For the reasons set forth above, we therefore AFFIRM the decision of the district court in all respects.
1. We have defined a Ponzi scheme asan investment scheme in which returns to investors are not financed through the success of the underlying business venture, but are taken from principal sums of newly attracted investments. Typically, investors are promised large returns for their investments. Initial investors are actually paid the promised returns, which attract additional investors.Sender v. Heggland Family Trust (In re Hedged-Invs. Assocs., Inc.), 48 F.3d 470, 471 n. 2 (10th Cir.1995) (citing Merrill v. Abbott (In re Ind. Clearing House Co.), 41 B.R. 985, 994 n. 12 (Bankr.D.Utah 1984), aff'd in part and rev'd in part, 62 B.R. 118 (D.Utah 1986)).
2. As to the other $21,500 in payments from M & L, the court observed that, after he received them, Mr. McKay invested an additional $100,000 (i.e. the two $50,000 investments that he made in September 1990). Noting that, under 11 U.S.C. § 547(c)(4), the “new value” exception, the trustee may not avoid an otherwise preferential transfer if the transferee gives “new value” to the debtor after the transfer, the court ruled that the trustee could not recover the first four payments from M & L (totaling $ 21,500) under § 547. The trustee did not challenge this conclusion regarding the § 547(c)(4) exception in the appeal to the district court, and she has not done so in this appeal. However, because of our ultimate conclusion that the trustee may recover the entire $43,500 (including the $21,500 covered by the “new value” exception) under § 548(a)(1), the applicability of the exception is of little practical benefit to Mr. McKay.
3. 11 U.S.C. § 548(a)(2) states that the trustee may avoid transfers made within a year of the filing of the bankruptcy petition if she establishes that the debtor:(A) received less than a reasonably equivalent value in exchange for such transfer or obligation; and(B)(I) was insolvent on the date that such transfer was made or such obligation was incurred, or became insolvent as a result of such transfer or obligation;(ii) was engaged in business or a transaction, or was about to engage in business or a transaction, for which any property remaining with the debtor was an unreasonably small capital; or(iii) intended to incur, or believed that the debtor would incur, debts that would be beyond the debtor's ability to pay as such debts matured.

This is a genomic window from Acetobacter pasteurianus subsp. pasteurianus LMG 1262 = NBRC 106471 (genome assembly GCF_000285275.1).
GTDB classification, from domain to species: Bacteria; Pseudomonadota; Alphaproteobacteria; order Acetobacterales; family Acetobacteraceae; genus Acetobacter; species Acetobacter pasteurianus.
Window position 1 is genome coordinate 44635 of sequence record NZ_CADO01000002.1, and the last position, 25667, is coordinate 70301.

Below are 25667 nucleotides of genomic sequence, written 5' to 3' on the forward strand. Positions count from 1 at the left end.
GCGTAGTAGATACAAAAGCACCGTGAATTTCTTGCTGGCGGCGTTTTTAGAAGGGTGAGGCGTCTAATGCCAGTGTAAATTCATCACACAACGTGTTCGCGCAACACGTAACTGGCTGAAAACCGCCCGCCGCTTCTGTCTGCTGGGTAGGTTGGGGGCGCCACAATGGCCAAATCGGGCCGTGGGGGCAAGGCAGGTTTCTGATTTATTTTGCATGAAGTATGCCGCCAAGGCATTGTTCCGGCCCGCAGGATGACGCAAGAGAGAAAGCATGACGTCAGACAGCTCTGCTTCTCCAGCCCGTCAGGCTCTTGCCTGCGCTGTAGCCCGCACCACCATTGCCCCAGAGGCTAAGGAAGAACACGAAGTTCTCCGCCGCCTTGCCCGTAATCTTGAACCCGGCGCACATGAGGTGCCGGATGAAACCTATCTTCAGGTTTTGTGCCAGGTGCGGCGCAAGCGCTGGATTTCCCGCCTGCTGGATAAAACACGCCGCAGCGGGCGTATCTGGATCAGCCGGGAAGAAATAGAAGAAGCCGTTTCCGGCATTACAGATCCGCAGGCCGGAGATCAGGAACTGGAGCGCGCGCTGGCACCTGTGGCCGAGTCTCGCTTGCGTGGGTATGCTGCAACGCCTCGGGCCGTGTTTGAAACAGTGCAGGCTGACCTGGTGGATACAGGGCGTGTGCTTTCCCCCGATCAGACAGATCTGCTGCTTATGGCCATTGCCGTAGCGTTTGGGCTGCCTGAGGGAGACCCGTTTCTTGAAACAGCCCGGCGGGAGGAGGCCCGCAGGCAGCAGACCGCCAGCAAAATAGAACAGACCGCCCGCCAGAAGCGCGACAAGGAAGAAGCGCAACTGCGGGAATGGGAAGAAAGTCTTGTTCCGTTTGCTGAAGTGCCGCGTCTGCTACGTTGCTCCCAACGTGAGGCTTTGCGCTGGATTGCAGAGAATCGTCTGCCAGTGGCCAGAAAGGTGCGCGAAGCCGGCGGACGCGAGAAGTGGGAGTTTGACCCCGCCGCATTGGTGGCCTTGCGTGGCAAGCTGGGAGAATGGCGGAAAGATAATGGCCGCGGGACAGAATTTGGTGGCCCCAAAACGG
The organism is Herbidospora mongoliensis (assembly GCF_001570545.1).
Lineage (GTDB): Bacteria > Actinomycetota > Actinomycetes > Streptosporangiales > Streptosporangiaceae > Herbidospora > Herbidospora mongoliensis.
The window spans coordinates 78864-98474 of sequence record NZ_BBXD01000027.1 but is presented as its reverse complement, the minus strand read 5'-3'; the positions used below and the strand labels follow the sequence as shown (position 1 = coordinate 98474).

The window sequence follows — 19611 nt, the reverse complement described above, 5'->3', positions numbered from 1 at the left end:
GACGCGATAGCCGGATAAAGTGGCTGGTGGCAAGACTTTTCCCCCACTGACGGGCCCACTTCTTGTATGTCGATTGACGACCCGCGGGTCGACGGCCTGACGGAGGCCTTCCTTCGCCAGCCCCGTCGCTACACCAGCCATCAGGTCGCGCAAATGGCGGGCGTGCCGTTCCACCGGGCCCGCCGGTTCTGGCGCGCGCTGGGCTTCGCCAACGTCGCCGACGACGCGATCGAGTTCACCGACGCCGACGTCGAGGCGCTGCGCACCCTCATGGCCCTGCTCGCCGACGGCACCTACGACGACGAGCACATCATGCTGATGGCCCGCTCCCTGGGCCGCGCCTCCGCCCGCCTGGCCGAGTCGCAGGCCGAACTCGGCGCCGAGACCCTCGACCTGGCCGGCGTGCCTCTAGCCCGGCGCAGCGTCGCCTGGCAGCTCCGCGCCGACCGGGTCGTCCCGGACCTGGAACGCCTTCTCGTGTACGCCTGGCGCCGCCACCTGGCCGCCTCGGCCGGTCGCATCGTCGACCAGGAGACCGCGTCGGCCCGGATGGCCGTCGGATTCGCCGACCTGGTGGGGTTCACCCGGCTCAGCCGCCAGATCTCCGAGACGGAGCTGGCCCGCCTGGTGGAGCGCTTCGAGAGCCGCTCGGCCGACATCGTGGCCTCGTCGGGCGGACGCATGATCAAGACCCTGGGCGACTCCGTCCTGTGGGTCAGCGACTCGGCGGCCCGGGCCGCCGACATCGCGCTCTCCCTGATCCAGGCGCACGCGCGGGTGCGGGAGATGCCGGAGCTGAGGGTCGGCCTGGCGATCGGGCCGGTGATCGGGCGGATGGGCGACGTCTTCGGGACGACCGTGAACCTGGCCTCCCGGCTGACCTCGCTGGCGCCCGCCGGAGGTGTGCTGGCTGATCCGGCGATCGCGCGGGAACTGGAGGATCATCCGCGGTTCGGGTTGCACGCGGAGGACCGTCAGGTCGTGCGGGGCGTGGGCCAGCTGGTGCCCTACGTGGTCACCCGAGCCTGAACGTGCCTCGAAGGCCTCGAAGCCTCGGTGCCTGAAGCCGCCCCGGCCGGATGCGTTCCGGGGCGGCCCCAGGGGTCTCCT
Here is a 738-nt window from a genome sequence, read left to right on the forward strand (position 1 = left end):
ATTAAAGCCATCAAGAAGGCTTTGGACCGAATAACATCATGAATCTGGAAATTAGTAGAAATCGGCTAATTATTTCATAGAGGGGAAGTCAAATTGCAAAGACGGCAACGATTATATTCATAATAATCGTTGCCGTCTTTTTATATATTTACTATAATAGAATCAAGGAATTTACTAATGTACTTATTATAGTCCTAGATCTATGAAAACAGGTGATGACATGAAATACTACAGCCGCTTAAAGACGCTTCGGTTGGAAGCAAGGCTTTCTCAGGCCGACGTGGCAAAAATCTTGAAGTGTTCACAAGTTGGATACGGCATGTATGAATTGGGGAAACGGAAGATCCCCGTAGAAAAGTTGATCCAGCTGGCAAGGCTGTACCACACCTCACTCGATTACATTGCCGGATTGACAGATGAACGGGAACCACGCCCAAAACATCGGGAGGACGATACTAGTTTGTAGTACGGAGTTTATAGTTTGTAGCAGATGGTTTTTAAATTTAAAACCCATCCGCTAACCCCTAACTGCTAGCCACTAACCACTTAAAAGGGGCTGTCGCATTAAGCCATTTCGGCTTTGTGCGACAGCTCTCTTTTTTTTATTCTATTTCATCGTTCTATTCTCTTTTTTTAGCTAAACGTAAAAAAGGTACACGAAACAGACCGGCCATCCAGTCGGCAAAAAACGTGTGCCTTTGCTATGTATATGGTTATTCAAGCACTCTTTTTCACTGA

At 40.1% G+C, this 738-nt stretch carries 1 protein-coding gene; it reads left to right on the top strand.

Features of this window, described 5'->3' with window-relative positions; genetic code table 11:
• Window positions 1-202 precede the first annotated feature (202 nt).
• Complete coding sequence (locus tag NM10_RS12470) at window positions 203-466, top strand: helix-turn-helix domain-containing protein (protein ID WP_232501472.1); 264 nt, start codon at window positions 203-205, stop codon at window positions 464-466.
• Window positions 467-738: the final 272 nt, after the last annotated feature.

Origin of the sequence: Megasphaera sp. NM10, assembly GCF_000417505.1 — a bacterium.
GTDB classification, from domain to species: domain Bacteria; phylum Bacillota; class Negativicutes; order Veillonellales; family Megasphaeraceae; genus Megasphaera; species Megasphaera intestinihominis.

4. Although the question before the Ninth Circuit was the proper interpretation of “good faith” under a section of Hawaii's Fraudulent Conveyance Act, Haw.Rev.Stat. § 651C-8(d), the court referred to 11 U.S.C. § 548(c) as “the equivalent” of the Hawaii statute. See In re Agric. Research & Technology Group, 916 F.2d at 535. Moreover, in adopting the objective standard for determining good faith, the Ninth Circuit relied on bankruptcy court decisions construing § 548(c). See id. at 535-36 (citing McColley v. Rosenberg (In re Candor Diamond Corp.), 76 B.R. 342, 351 (Bankr.S.D.N.Y.1987); Consumers Credit Union v. Widett (In re Health Gourmet, Inc.), 29 B.R. 673, 677 (Bankr.D.Mass.1983); Sanitary Ice Vending Co., Inc. v. Harris (In re Polar Chips Int'l, Inc.), 18 B.R. 480, 484 (Bankr.S.D.Fla.1982)).
5. Under § 547(b), the trustee may also avoid transfers made within a year of the filing of the bankruptcy petition if she also establishes that the transferee was an “insider.” See 11 U.S.C. § 547(b)(4)(B).
6. In her cross-appeal, the trustee has also argued that the fact that Mr. McKay filed a proof of claim in the bankruptcy court for the entire amount that he invested in M & L ($212,500.00) and the fact that he did not state that this claim was for restitution establish that he does not have a restitution claim against M & L. We agree with the district court that this argument is not persuasive. “[T]he issue is not what McKay stated that M & L owed him but, whether, at the time he made his investments, he had a right to restitution.” Jobin, 164 B.R. at 668. Moreover, Mr. McKay has filed an amended proof of claim for $164,000-the sum of his investments in M & L minus the payments that he received. See id. at 668 n. 6.
HENRY, Circuit Judge.